To install click the Add extension button. That's it.

The source code for the WIKI 2 extension is being checked by specialists of the Mozilla Foundation, Google, and Apple. You could also do it yourself at any point in time.

4,5
Kelly Slayton
Congratulations on this excellent venture… what a great idea!
Alexander Grigorievskiy
I use WIKI 2 every day and almost forgot how the original Wikipedia looks like.
Live Statistics
English Articles
Improved in 24 Hours
Added in 24 Hours
Languages
Recent
Show all languages
What we do. Every page goes through several hundred of perfecting techniques; in live mode. Quite the same Wikipedia. Just better.
.
Leo
Newton
Brights
Milds

Topic (chocolate bar)

From Wikipedia, the free encyclopedia

A Topic bar split in half
A Topic bar split in half

Topic (chocolate bar) Topic is a chocolate bar made by Mars, Incorporated in France and sold throughout Europe. It contains hazelnuts, nougat and caramel. The bar was first introduced in 1962. In the UK, it was advertised with the line "A Hazelnut in Every Bite".

The chocolate bar was promoted in a series of radio advertisements broadcast in 2002 with the strapline "A joy to eat, but a bitch to make".[1][2] These adverts featured actors Simon Pegg and Mark Heap who both appeared in the cult British TV comedy Spaced.

The bar was removed from boxes of Celebrations in 2006, along with Twix (although Twix has subsequently been reintroduced).

YouTube Encyclopedic

  • 1/2
    Views:
    3 061 914
    17 325
  • ✪ The history of chocolate - Deanna Pucciarelli
  • ✪ How Hershey's Milk Chocolate Is Made | 1970s Documentary Film

Transcription

If you can't imagine life without chocolate, you're lucky you weren't born before the 16th century. Until then, chocolate only existed in Mesoamerica in a form quite different from what we know. As far back as 1900 BCE, the people of that region had learned to prepare the beans of the native cacao tree. The earliest records tell us the beans were ground and mixed with cornmeal and chili peppers to create a drink - not a relaxing cup of hot cocoa, but a bitter, invigorating concoction frothing with foam. And if you thought we make a big deal about chocolate today, the Mesoamericans had us beat. They believed that cacao was a heavenly food gifted to humans by a feathered serpent god, known to the Maya as Kukulkan and to the Aztecs as Quetzalcoatl. Aztecs used cacao beans as currency and drank chocolate at royal feasts, gave it to soldiers as a reward for success in battle, and used it in rituals. The first transatlantic chocolate encounter occurred in 1519 when Hernán Cortés visited the court of Moctezuma at Tenochtitlan. As recorded by Cortés's lieutenant, the king had 50 jugs of the drink brought out and poured into golden cups. When the colonists returned with shipments of the strange new bean, missionaries' salacious accounts of native customs gave it a reputation as an aphrodisiac. At first, its bitter taste made it suitable as a medicine for ailments, like upset stomachs, but sweetening it with honey, sugar, or vanilla quickly made chocolate a popular delicacy in the Spanish court. And soon, no aristocratic home was complete without dedicated chocolate ware. The fashionable drink was difficult and time consuming to produce on a large scale. That involved using plantations and imported slave labor in the Caribbean and on islands off the coast of Africa. The world of chocolate would change forever in 1828 with the introduction of the cocoa press by Coenraad van Houten of Amsterdam. Van Houten's invention could separate the cocoa's natural fat, or cocoa butter. This left a powder that could be mixed into a drinkable solution or recombined with the cocoa butter to create the solid chocolate we know today. Not long after, a Swiss chocolatier named Daniel Peter added powdered milk to the mix, thus inventing milk chocolate. By the 20th century, chocolate was no longer an elite luxury but had become a treat for the public. Meeting the massive demand required more cultivation of cocoa, which can only grow near the equator. Now, instead of African slaves being shipped to South American cocoa plantations, cocoa production itself would shift to West Africa with Cote d'Ivoire providing two-fifths of the world's cocoa as of 2015. Yet along with the growth of the industry, there have been horrific abuses of human rights. Many of the plantations throughout West Africa, which supply Western companies, use slave and child labor, with an estimation of more than 2 million children affected. This is a complex problem that persists despite efforts from major chocolate companies to partner with African nations to reduce child and indentured labor practices. Today, chocolate has established itself in the rituals of our modern culture. Due to its colonial association with native cultures, combined with the power of advertising, chocolate retains an aura of something sensual, decadent, and forbidden. Yet knowing more about its fascinating and often cruel history, as well as its production today, tells us where these associations originate and what they hide. So as you unwrap your next bar of chocolate, take a moment to consider that not everything about chocolate is sweet.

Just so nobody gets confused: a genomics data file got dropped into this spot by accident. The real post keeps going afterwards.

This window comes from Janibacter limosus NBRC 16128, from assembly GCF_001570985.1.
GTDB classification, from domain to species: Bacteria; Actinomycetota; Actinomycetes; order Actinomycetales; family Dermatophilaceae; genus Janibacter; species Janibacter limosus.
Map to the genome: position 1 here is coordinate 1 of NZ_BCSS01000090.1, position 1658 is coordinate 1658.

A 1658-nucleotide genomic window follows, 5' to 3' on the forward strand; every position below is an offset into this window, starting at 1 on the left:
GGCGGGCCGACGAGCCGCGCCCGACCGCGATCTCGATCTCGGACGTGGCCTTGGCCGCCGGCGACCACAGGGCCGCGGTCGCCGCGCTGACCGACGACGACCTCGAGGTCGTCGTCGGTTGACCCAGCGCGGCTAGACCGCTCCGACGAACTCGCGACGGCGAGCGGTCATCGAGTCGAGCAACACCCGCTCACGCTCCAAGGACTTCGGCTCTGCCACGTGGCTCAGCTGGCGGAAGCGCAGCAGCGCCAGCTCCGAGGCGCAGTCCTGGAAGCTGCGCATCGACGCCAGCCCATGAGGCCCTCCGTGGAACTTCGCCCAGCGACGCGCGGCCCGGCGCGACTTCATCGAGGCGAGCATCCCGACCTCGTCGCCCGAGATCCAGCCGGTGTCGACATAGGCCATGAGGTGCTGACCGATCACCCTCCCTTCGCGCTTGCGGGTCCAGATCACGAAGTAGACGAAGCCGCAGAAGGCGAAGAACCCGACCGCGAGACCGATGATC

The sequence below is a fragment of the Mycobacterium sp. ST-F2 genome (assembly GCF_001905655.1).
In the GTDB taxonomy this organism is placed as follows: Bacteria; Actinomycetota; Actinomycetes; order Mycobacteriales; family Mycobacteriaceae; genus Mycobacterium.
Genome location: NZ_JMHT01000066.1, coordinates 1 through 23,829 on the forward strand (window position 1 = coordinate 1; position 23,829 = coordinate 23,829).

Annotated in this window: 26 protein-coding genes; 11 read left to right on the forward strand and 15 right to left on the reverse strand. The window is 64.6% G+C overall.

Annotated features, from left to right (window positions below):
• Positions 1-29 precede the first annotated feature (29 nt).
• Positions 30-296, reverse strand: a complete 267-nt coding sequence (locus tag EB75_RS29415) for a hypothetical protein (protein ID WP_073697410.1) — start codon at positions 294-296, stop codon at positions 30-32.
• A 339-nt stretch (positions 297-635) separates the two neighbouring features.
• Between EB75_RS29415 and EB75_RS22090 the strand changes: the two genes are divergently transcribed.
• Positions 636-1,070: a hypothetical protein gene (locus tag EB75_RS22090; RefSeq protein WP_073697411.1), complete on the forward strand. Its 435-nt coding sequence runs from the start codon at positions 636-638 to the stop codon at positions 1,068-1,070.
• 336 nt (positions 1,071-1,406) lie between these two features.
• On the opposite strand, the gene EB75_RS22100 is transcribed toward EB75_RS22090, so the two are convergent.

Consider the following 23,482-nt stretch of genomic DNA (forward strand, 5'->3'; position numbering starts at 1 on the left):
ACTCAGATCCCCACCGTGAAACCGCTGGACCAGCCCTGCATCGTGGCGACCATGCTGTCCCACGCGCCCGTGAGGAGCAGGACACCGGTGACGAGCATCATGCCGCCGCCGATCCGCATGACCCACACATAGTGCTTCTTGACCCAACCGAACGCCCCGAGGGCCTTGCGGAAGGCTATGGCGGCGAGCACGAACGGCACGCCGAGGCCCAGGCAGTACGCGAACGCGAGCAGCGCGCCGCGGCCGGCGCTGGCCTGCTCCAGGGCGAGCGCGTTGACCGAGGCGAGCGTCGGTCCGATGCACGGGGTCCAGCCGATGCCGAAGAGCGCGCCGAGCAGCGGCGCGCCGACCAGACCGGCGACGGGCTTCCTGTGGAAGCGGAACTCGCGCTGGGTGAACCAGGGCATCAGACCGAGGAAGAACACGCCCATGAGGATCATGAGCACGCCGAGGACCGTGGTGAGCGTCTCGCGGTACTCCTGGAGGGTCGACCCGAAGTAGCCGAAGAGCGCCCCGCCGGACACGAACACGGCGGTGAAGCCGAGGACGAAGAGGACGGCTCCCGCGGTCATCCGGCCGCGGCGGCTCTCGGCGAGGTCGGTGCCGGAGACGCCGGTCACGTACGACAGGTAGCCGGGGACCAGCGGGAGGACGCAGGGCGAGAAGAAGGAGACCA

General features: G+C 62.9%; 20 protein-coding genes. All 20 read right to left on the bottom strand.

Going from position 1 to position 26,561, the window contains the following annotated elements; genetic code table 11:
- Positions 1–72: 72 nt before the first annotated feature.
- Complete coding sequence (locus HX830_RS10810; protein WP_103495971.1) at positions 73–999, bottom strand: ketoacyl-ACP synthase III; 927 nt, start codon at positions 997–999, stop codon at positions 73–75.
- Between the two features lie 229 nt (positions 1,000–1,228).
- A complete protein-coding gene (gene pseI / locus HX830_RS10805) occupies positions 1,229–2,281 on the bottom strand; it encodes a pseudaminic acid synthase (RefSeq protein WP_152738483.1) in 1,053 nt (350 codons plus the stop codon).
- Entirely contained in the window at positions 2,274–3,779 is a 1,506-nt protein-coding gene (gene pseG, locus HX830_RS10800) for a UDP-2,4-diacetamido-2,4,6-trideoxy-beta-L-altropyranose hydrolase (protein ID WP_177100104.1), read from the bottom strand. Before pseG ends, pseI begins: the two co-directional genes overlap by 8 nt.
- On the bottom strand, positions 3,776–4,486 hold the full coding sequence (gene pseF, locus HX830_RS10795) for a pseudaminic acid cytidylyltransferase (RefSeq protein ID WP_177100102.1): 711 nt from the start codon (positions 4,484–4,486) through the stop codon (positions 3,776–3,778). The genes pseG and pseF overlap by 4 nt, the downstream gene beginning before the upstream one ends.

See also

References

This page was last edited on 19 December 2019, at 13:50
Basis of this page is in Wikipedia. Text is available under the CC BY-SA 3.0 Unported License. Non-text media are available under their specified licenses. Wikipedia® is a registered trademark of the Wikimedia Foundation, Inc. WIKI 2 is an independent company and has no affiliation with Wikimedia Foundation.